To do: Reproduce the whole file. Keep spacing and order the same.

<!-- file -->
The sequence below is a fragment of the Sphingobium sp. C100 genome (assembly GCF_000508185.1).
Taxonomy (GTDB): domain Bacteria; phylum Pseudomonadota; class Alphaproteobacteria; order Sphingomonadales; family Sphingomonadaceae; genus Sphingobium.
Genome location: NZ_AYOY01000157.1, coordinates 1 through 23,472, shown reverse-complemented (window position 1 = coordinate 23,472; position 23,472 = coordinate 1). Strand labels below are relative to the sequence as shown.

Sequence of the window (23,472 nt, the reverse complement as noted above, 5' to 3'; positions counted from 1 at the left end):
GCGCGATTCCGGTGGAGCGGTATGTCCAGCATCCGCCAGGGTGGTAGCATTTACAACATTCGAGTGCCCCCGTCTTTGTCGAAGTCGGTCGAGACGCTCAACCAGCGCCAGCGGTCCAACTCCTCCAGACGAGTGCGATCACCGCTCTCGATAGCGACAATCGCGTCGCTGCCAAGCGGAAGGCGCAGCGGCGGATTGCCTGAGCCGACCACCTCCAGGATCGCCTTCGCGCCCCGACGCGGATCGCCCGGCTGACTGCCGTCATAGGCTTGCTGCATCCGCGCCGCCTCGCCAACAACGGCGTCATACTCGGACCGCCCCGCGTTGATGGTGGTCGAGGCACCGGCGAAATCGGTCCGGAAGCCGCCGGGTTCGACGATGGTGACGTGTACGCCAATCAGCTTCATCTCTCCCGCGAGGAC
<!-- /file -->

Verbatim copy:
The sequence below is a fragment of the Sphingobium sp. C100 genome (assembly GCF_000508185.1).
Taxonomy (GTDB): domain Bacteria; phylum Pseudomonadota; class Alphaproteobacteria; order Sphingomonadales; family Sphingomonadaceae; genus Sphingobium.
Genome location: NZ_AYOY01000157.1, coordinates 1 through 23,472, shown reverse-complemented (window position 1 = coordinate 23,472; position 23,472 = coordinate 1). Strand labels below are relative to the sequence as shown.

Sequence of the window (23,472 nt, the reverse complement as noted above, 5' to 3'; positions counted from 1 at the left end):
GCGCGATTCCGGTGGAGCGGTATGTCCAGCATCCGCCAGGGTGGTAGCATTTACAACATTCGAGTGCCCCCGTCTTTGTCGAAGTCGGTCGAGACGCTCAACCAGCGCCAGCGGTCCAACTCCTCCAGACGAGTGCGATCACCGCTCTCGATAGCGACAATCGCGTCGCTGCCAAGCGGAAGGCGCAGCGGCGGATTGCCTGAGCCGACCACCTCCAGGATCGCCTTCGCGCCCCGACGCGGATCGCCCGGCTGACTGCCGTCATAGGCTTGCTGCATCCGCGCCGCCTCGCCAACAACGGCGTCATACTCGGACCGCCCCGCGTTGATGGTGGTCGAGGCACCGGCGAAATCGGTCCGGAAGCCGCCGGGTTCGACGATGGTGACGTGTACGCCAATCAGCTTCATCTCTCCCGCGAGGAC